Social Media Right to Privacy Law Passed: Advanced LinkedIn Tip

by @CarolSmithCEO on January 14, 2013 · 0 comments

in LinkedIn,Social Media

Share like a Rockstar!

Does your employer or college have the right to ask for your social media user names and passwords including LinkedIn, Twitter, Facebook, WordPress, Pinterest, and Tumblr?

In California the question has been answered. And, the answer is definitively no*, employers are prohibited from asking existing employees or applicants for user names or passwords of social media accounts under California’s Labor Code.

On January 1, 2013, California passed the Social Media Privacy Act. “This bill would prohibit an employer from requiring or requesting an employee or applicant for employment to disclose a username or password for the purpose of accessing personal social media, to access personal social media in the presence of the employer, or to divulge any personal social media. This bill would also prohibit an employer from discharging, disciplining, threatening to discharge or discipline, or otherwise retaliating against an employee or applicant for not complying with a request or demand by the employer that violates these provisions.”

How is social media defined? Per California Law, “social media” means an electronic service or account, or electronic content, including, but not limited to, videos, still photographs, blogs, video blogs, podcasts, instant and text messages, email, online services or accounts, or Internet Web site profiles or locations.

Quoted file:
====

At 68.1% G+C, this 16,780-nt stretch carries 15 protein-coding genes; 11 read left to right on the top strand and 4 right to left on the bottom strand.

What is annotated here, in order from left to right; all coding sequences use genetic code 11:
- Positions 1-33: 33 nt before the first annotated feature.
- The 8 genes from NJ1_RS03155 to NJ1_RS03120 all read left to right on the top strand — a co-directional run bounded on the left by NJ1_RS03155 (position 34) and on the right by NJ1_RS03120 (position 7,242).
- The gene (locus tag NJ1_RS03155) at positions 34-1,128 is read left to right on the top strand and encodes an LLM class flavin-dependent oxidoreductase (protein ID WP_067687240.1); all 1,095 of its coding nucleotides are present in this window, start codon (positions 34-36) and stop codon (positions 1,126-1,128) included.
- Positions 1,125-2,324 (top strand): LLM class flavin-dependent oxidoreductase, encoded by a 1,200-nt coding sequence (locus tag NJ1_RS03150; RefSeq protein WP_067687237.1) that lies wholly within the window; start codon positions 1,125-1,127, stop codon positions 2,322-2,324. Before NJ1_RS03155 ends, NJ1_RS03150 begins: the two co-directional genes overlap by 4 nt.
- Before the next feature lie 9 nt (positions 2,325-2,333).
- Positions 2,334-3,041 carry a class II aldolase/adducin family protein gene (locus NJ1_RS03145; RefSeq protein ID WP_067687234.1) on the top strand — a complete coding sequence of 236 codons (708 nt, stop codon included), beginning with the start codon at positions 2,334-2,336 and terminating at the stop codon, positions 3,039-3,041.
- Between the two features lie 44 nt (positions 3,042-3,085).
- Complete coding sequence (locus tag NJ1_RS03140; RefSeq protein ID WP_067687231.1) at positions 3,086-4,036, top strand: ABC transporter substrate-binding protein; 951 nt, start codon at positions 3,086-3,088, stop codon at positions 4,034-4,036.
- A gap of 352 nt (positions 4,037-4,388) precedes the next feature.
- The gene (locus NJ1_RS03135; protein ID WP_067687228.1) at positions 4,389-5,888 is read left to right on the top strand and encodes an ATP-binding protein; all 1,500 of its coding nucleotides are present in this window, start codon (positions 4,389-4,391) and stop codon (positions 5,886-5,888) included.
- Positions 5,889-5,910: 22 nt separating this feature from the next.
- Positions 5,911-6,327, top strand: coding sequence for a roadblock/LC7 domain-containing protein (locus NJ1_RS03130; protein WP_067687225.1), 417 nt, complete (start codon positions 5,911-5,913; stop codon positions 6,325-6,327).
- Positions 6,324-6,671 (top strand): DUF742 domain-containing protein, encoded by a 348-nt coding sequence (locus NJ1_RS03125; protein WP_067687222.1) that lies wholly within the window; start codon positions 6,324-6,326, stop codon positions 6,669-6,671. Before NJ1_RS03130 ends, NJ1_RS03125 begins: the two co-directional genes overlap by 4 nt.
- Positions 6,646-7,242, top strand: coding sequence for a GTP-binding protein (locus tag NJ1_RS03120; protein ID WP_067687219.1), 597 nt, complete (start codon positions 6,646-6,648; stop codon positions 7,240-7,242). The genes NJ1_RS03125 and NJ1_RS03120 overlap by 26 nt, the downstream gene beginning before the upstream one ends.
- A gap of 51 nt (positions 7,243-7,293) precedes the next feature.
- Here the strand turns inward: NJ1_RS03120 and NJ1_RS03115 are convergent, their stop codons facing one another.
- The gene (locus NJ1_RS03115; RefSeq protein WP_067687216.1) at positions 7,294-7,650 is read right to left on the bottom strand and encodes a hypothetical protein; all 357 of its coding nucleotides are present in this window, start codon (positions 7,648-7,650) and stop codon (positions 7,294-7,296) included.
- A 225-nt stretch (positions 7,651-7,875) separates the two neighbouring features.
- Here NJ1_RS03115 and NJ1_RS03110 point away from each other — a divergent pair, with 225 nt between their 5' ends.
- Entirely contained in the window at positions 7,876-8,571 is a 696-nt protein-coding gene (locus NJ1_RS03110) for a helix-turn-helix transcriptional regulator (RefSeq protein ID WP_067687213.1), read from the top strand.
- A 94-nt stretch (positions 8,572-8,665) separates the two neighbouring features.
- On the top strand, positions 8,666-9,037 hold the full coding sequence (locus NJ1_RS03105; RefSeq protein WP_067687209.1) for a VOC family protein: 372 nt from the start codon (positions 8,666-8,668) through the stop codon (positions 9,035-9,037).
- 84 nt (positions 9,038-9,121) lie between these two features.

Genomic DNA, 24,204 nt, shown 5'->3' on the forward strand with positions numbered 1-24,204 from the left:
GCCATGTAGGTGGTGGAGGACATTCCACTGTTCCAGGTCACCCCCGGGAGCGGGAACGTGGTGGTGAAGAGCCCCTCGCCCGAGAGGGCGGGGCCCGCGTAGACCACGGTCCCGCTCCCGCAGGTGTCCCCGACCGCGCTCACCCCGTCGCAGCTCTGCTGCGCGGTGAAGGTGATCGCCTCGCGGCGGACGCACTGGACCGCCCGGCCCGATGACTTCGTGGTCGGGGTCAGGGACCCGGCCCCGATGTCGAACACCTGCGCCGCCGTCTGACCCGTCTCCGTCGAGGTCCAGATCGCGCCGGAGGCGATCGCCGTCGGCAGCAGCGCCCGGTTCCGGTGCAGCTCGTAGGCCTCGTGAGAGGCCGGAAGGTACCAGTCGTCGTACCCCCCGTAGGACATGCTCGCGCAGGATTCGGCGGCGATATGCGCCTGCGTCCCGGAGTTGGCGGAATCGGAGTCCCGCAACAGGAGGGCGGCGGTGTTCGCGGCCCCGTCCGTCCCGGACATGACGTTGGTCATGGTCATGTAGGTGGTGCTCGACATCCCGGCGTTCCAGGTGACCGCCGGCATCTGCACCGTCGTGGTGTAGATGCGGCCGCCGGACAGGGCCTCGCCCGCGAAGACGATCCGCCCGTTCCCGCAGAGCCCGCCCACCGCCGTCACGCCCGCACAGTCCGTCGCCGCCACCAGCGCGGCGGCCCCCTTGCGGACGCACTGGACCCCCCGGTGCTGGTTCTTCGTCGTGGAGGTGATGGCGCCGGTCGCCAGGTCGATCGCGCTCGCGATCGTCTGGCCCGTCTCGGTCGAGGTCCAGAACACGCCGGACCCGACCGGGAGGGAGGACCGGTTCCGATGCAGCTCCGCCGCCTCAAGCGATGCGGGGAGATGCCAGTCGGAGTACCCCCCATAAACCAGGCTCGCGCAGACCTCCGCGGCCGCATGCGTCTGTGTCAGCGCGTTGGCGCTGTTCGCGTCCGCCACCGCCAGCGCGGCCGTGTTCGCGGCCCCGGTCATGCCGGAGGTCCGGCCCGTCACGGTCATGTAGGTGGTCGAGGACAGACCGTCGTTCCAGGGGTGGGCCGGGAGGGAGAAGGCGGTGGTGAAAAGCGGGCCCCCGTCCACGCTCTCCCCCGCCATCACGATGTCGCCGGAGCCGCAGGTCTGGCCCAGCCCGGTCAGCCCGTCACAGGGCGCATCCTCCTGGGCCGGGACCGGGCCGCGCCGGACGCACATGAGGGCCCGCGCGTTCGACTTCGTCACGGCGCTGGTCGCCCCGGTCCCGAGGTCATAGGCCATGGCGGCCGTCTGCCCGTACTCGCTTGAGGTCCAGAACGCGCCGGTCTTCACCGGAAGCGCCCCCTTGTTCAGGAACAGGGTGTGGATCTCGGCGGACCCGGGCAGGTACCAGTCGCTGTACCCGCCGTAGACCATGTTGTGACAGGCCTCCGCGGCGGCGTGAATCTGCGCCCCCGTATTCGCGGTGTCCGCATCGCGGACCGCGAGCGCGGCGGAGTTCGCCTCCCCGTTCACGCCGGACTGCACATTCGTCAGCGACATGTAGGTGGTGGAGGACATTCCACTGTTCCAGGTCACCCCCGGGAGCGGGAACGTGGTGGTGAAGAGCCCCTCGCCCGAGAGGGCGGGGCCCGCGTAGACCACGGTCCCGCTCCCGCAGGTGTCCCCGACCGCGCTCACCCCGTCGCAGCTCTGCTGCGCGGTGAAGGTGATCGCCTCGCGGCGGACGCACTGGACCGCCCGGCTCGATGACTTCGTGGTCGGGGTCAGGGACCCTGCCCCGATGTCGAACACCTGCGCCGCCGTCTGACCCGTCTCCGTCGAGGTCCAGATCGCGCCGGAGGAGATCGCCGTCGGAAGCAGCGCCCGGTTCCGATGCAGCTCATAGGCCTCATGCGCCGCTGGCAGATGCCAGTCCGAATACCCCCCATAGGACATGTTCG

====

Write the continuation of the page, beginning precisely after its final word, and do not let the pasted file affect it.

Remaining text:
This is an important ruling especially for sales and marketing people who use sites such as LinkedIn for lead generation and relationship development.

Employers who violate the act could face liability in private civil actions for harassment or discrimination. Of course the burden of proof is on the shoulders of the employee, applicant, or college student.

California once again leads the way in social civil rights policy but the fight isn’t over. The Password Protection Act (PPA) and the Social Networking Online Protection Act (SNOPA) have been introduced in Congress but are currently stalled.

*This blog is not a replacement for specific legal advice. Carol Smith is not an attorney, and legal advice should be sought out for your specific situation. For more information read http://leginfo.legislature.ca.gov/faces/billNavClient.xhtml?bill_id=201120120AB1844

Author: @CarolSmithCEO (7 Posts)

Carol Smith, CEO, Revenue Attraction, advises business executives and owners on how to increase revenue using a time tested proven process and her unique Revenue Acceleration Wheel. Carol has advised and coached over 14,000 business leaders on achieving results. http://www.RevenueAttraction.com


Previous post:

Next post: